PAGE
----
Canned soups are loaded with salt. Why is there so much salt in soup? Because it’s a lot cheaper than the flavorful vegetables, chicken, herbs, and spices that you would use at home.
Plus, when commercial soups are cooked at a high temperature for a long enough time to kill potentially harmful bacteria, some of the natural flavors evaporate. Salt is a cheap, convenient way to make up for the loss.
It’s not just soup. All canned foods are cooked to within an inch of their lives at the packing plant. It’s not because companies don’t know how to regulate their ovens. Canners need to use a temperature high enough for a long enough time to kill any harmful germs. Out with the heat goes taste.
Salt in soup gives you more than flavor
What is the problem with all this salt in soup and canned goods? Salt raises blood pressure, which boosts the risk of heart attacks and strokes. And high blood pressure, or hypertension, is epidemic in the United States. What else would you call a problem that afflicts more than half of people over age 60?
Nevertheless, the food industry keeps dumping salt into our food, especially restaurant food, as though advice to cut back – from the Surgeon General, the American Heart Association, and the National Heart, Lung, and Blood Institute—didn’t exist.
Soup is one of the worst offenders because it crams so much sodium—roughly 1,000 milligrams per serving—into a food that often has just 100 calories.
But soup also has its good points. Your body doesn’t ignore the calories in soups, as it does the calories in beverages. In fact, people eat fewer calories—and feel less hungry—on days they’re fed soup than on days they’re given either beverages or solid foods.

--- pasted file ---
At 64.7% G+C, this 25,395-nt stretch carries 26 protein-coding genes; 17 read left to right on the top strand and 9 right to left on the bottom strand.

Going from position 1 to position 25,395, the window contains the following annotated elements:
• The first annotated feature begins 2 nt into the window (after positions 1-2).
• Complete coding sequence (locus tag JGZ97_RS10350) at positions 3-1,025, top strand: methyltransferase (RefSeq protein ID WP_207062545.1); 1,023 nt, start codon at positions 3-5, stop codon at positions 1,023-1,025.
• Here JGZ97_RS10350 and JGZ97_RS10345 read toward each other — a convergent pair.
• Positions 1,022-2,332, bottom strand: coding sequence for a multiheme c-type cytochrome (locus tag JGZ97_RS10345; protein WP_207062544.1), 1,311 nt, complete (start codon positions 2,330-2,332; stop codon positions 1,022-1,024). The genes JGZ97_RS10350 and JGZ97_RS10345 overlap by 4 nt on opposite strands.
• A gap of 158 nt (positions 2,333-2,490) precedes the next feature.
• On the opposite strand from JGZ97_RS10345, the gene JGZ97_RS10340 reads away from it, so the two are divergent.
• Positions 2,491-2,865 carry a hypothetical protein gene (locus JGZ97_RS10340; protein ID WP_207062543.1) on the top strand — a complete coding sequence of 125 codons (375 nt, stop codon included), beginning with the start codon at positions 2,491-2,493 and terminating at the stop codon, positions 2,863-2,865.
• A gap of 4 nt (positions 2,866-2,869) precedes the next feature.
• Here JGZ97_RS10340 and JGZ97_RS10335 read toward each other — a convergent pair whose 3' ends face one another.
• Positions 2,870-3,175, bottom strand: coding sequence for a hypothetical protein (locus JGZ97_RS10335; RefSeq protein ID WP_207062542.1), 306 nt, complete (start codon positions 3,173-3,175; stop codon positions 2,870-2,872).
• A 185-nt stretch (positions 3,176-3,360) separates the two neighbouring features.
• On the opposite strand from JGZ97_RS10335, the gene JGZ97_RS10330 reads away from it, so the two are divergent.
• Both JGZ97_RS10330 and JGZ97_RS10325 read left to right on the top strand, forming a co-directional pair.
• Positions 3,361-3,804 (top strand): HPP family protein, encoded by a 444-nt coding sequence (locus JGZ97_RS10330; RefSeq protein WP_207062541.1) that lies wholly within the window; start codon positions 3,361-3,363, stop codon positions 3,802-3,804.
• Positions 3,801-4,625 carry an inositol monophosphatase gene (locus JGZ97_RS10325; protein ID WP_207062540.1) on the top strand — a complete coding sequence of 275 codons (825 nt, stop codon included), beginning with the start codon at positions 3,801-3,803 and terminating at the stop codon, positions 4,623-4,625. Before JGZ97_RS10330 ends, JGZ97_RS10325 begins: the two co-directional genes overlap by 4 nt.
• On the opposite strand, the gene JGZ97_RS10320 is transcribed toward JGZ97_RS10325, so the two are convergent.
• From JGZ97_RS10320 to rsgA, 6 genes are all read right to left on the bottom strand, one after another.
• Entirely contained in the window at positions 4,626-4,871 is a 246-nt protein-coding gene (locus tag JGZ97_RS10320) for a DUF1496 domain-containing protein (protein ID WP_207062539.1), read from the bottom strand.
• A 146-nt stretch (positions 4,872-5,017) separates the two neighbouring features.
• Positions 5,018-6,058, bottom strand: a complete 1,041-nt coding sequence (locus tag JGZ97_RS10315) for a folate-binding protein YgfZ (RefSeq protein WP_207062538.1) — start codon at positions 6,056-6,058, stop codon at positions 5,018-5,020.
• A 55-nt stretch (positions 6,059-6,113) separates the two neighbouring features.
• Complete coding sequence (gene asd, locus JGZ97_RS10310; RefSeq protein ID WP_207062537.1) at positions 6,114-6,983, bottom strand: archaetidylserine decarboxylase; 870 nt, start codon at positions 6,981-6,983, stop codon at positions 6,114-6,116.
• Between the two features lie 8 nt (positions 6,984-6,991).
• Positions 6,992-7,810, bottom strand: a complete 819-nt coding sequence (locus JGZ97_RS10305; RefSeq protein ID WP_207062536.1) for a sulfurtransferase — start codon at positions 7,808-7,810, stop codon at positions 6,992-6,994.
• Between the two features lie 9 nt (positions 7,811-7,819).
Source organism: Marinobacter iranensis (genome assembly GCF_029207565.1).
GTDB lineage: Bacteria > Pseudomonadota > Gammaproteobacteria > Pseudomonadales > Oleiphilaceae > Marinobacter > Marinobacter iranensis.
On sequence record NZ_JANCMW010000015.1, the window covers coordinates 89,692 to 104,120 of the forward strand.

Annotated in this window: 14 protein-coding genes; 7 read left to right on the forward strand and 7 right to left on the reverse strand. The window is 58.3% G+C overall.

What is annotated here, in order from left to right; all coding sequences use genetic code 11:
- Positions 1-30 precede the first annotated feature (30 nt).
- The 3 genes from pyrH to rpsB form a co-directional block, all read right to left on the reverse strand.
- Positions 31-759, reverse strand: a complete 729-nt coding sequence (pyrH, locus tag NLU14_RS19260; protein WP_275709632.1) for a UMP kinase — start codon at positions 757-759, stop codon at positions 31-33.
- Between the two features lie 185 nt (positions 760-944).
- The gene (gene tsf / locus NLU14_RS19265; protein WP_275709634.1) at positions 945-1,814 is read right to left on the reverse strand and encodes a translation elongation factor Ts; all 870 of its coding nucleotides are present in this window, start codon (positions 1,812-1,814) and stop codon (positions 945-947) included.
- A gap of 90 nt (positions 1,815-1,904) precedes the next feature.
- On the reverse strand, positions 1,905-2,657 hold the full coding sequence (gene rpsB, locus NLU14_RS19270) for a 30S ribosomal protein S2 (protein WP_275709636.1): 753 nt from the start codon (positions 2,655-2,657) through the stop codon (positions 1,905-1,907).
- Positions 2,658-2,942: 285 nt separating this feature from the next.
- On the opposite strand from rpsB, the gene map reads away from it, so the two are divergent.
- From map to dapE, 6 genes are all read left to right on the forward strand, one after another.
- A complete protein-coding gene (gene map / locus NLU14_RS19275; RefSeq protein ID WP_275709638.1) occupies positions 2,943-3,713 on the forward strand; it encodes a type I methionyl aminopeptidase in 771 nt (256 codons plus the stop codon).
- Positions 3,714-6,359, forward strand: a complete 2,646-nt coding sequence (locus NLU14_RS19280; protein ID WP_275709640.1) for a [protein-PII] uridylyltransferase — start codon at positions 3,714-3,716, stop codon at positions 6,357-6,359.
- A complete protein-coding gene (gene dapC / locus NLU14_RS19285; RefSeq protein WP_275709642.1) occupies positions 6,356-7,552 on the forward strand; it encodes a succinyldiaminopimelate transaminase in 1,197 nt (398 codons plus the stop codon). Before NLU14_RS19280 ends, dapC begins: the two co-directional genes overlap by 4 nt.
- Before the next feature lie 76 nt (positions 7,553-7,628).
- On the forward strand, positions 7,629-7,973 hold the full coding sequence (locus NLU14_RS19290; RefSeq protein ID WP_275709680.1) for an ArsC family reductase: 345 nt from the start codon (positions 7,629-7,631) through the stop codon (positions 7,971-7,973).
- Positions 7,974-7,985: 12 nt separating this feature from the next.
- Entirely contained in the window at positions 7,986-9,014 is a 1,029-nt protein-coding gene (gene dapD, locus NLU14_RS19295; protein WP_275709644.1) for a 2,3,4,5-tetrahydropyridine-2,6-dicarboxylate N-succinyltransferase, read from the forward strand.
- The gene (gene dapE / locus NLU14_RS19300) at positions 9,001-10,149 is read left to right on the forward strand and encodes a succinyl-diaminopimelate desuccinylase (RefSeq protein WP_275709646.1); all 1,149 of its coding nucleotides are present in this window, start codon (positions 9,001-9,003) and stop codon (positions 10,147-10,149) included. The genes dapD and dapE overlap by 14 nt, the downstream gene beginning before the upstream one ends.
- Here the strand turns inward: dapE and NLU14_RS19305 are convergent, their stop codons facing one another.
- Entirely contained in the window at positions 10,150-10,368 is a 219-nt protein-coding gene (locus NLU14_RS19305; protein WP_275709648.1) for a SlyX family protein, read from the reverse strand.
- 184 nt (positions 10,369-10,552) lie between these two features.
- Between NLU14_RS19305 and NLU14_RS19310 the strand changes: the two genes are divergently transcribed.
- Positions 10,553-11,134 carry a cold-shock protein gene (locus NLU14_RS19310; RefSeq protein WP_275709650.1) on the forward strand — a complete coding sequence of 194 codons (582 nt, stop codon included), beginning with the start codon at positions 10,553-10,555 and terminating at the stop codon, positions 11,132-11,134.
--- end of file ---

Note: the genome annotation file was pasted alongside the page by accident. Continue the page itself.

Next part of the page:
Researchers aren’t sure why. “Soups may make us feel full,” says Purdue’s Richard Mattes, “because they’re viewed as nutritive and substantial.”
Make your own soup, buy lower-sodium soup, or try this:
- Start with a carton of an Imagine Organic Light in Sodium soup (or other soup with around 300 milligrams of sodium or less per cup).
- Then dump in fresh or unseasoned frozen vegetables. (Sauté them lightly in olive or canola oil first, if you prefer.)
Voila! It may have more sodium than homemade, but you get less salt in soup this way—and more vegetables—than in canned soups.
From salt in soup to salt in bread
When researchers offered 38 young people bread that was gradually cut in salt each week, first by 31 and then by 52 percent, they ate no less bread than 39 young people offered bread with no sodium cuts. Only when the researchers cut salt by 67 percent did the people eat less bread.
However, when the scientists replaced some of the bread’s salt (sodium chloride) with potassium chloride and yeast extract, even a 67 percent drop in sodium didn’t curb bread intake.
What to do
Look for lower-sodium breads. Aim for about 100 milligrams or less per slice. Many breads hover around 200 mg per slice.
Fortunately, grocery stores still sell real foods and homes still have real stoves. It’s time to buy basic ingredients, read labels carefully, and take greater control over what we eat.
Sources: J. Nutr. 141: 2249, 2011.
This article was originally published in 2015 and is updated periodically.
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